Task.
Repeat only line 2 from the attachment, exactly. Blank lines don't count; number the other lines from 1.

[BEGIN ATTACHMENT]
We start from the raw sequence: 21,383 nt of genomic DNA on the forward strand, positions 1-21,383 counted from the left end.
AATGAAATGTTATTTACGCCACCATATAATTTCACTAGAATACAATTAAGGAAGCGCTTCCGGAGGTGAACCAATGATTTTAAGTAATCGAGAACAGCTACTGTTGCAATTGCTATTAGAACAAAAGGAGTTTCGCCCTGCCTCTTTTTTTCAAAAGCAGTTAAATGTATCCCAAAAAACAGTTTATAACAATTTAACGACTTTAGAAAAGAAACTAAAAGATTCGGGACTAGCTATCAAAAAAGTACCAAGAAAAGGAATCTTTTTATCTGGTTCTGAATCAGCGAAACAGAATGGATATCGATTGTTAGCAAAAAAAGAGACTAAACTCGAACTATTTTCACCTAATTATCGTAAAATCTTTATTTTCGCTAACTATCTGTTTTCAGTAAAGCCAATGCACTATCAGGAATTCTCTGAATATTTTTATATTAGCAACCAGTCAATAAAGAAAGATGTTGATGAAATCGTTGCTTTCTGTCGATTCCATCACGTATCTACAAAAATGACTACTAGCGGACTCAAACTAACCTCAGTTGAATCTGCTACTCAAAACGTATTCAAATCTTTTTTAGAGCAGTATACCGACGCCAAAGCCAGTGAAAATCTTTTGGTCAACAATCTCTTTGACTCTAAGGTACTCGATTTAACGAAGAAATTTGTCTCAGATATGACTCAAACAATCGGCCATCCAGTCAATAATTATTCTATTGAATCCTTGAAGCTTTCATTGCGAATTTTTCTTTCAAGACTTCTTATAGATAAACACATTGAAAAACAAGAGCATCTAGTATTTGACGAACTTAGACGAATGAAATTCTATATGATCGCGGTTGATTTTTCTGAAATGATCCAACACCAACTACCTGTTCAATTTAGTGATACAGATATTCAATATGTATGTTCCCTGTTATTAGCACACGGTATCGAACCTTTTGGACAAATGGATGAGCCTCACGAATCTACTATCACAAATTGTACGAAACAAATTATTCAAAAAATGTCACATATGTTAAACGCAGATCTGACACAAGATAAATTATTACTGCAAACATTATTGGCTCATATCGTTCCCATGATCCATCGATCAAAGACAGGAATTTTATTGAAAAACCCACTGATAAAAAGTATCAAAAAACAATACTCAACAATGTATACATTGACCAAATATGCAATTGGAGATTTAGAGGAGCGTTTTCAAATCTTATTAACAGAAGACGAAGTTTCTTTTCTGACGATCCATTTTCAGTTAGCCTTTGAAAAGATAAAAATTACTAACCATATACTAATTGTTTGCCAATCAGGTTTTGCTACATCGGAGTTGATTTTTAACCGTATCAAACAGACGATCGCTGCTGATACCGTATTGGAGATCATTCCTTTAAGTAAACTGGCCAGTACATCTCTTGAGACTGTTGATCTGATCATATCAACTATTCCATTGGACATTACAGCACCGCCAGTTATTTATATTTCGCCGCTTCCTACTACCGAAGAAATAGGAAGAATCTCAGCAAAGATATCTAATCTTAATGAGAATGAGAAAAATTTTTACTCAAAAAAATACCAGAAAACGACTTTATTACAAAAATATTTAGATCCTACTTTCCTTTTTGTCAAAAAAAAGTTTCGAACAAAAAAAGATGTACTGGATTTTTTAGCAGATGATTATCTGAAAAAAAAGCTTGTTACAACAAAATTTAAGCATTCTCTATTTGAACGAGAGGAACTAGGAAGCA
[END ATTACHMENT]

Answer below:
AATGAAATGTTATTTACGCCACCATATAATTTCACTAGAATACAATTAAGGAAGCGCTTCCGGAGGTGAACCAATGATTTTAAGTAATCGAGAACAGCTACTGTTGCAATTGCTATTAGAACAAAAGGAGTTTCGCCCTGCCTCTTTTTTTCAAAAGCAGTTAAATGTATCCCAAAAAACAGTTTATAACAATTTAACGACTTTAGAAAAGAAACTAAAAGATTCGGGACTAGCTATCAAAAAAGTACCAAGAAAAGGAATCTTTTTATCTGGTTCTGAATCAGCGAAACAGAATGGATATCGATTGTTAGCAAAAAAAGAGACTAAACTCGAACTATTTTCACCTAATTATCGTAAAATCTTTATTTTCGCTAACTATCTGTTTTCAGTAAAGCCAATGCACTATCAGGAATTCTCTGAATATTTTTATATTAGCAACCAGTCAATAAAGAAAGATGTTGATGAAATCGTTGCTTTCTGTCGATTCCATCACGTATCTACAAAAATGACTACTAGCGGACTCAAACTAACCTCAGTTGAATCTGCTACTCAAAACGTATTCAAATCTTTTTTAGAGCAGTATACCGACGCCAAAGCCAGTGAAAATCTTTTGGTCAACAATCTCTTTGACTCTAAGGTACTCGATTTAACGAAGAAATTTGTCTCAGATATGACTCAAACAATCGGCCATCCAGTCAATAATTATTCTATTGAATCCTTGAAGCTTTCATTGCGAATTTTTCTTTCAAGACTTCTTATAGATAAACACATTGAAAAACAAGAGCATCTAGTATTTGACGAACTTAGACGAATGAAATTCTATATGATCGCGGTTGATTTTTCTGAAATGATCCAACACCAACTACCTGTTCAATTTAGTGATACAGATATTCAATATGTATGTTCCCTGTTATTAGCACACGGTATCGAACCTTTTGGACAAATGGATGAGCCTCACGAATCTACTATCACAAATTGTACGAAACAAATTATTCAAAAAATGTCACATATGTTAAACGCAGATCTGACACAAGATAAATTATTACTGCAAACATTATTGGCTCATATCGTTCCCATGATCCATCGATCAAAGACAGGAATTTTATTGAAAAACCCACTGATAAAAAGTATCAAAAAACAATACTCAACAATGTATACATTGACCAAATATGCAATTGGAGATTTAGAGGAGCGTTTTCAAATCTTATTAACAGAAGACGAAGTTTCTTTTCTGACGATCCATTTTCAGTTAGCCTTTGAAAAGATAAAAATTACTAACCATATACTAATTGTTTGCCAATCAGGTTTTGCTACATCGGAGTTGATTTTTAACCGTATCAAACAGACGATCGCTGCTGATACCGTATTGGAGATCATTCCTTTAAGTAAACTGGCCAGTACATCTCTTGAGACTGTTGATCTGATCATATCAACTATTCCATTGGACATTACAGCACCGCCAGTTATTTATATTTCGCCGCTTCCTACTACCGAAGAAATAGGAAGAATCTCAGCAAAGATATCTAATCTTAATGAGAATGAGAAAAATTTTTACTCAAAAAAATACCAGAAAACGACTTTATTACAAAAATATTTAGATCCTACTTTCCTTTTTGTCAAAAAAAAGTTTCGAACAAAAAAAGATGTACTGGATTTTTTAGCAGATGATTATCTGAAAAAAAAGCTTGTTACAACAAAATTTAAGCATTCTCTATTTGAACGAGAGGAACTAGGAAGCA